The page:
See also: trust

trust someone to do something

to believe that someone can be relied on to do something. You can trust her to be here on time. I can't trust myself to eat wisely.
See also: trust

trust someone with someone or something

to leave someone in the care of someone or something. Can I trust you with my uncle? He needs to have his medicine right on time. I am sure I can trust you with the money. Don't leave that cake with me. I can't trust myself with it.
See also: trust

a brain trust

  (American & Australian)
a group of people with special knowledge or skills who give advice to someone in a position of authority He joined the President's brain trust for the election campaign.
See also: brain, trust

tried and tested/trusted

  (British, American & Australian) also tried and true (American)
used by many people and proved to be effective They ran a highly successful advertising campaign using a tried and tested formula. Most people would prefer to stick to tried and true methods of birth control.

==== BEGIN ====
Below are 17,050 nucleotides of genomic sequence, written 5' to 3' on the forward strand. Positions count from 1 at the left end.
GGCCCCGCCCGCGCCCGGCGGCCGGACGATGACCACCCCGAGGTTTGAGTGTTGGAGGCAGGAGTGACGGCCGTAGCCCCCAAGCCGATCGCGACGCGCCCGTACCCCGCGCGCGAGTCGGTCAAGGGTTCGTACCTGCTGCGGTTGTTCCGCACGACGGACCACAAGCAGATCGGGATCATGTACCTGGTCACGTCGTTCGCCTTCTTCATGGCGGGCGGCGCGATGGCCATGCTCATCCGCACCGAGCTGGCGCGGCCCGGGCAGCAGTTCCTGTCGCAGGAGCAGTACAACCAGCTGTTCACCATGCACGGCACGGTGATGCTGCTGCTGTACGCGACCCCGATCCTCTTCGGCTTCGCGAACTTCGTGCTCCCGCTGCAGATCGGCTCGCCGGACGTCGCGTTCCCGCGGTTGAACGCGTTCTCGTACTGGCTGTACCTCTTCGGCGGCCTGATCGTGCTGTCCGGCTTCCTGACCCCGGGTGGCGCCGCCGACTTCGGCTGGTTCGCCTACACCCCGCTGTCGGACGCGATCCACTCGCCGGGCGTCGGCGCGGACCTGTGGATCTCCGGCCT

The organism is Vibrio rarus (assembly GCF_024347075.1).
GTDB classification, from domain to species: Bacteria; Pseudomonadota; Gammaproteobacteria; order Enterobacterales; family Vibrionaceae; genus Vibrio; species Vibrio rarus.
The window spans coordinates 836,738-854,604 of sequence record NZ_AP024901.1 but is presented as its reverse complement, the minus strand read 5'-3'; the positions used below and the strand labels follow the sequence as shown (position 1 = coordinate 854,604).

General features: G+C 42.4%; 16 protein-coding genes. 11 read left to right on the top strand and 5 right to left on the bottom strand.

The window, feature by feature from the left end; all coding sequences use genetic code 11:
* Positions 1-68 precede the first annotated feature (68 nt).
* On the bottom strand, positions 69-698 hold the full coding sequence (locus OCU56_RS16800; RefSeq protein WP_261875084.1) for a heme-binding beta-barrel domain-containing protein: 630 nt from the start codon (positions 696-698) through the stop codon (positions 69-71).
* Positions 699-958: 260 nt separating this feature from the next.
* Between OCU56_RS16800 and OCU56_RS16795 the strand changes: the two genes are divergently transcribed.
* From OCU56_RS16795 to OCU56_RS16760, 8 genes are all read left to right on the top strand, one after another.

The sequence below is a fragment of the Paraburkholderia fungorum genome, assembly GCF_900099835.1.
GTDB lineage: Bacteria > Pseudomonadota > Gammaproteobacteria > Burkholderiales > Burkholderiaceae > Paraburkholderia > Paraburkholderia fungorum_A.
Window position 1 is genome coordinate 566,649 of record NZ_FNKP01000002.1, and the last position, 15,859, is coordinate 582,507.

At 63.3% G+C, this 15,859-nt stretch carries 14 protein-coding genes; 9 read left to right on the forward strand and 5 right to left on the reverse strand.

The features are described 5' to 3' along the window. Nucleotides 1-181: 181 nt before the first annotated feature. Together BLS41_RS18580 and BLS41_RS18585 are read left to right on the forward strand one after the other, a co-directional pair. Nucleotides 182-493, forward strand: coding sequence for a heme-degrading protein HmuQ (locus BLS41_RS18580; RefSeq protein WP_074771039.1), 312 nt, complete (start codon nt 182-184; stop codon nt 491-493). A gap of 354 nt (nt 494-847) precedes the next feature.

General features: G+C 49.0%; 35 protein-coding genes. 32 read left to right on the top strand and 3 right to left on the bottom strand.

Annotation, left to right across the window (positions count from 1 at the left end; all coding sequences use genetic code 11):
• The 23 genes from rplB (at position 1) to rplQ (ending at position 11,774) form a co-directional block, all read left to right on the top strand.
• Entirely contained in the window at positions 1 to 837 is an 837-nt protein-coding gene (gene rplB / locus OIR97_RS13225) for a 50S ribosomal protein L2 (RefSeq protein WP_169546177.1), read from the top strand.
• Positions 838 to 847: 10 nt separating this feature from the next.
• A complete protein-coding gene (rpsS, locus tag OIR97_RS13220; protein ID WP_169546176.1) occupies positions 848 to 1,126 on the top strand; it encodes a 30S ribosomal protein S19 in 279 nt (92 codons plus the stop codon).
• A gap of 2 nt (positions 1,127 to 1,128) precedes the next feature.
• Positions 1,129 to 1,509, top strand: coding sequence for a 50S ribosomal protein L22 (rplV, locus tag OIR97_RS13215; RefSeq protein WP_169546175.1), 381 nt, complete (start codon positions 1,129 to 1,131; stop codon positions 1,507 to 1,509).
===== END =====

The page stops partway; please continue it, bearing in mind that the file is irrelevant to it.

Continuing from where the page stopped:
See also: and, test, tried

I wouldn't trust somebody as far as I could throw them.

something that you say which means that you do not trust someone at all I'll admit John is very charming, but I wouldn't trust him as far as I could throw him.
See also: could, far, throw, trust

not trust somebody an inch

  (British & Australian)
to not trust someone at all He's charming enough but I wouldn't trust him an inch.
See also: inch, trust

brain trust

A group of experts who serve as unofficial but vital advisers. For example, Each town manager seemed to have his or her own brain trust, which of course changed with every election . This term, closely associated with President Franklin Roosevelt's advisers on domestic and foreign policy in the early 1930s, was first recorded in 1910.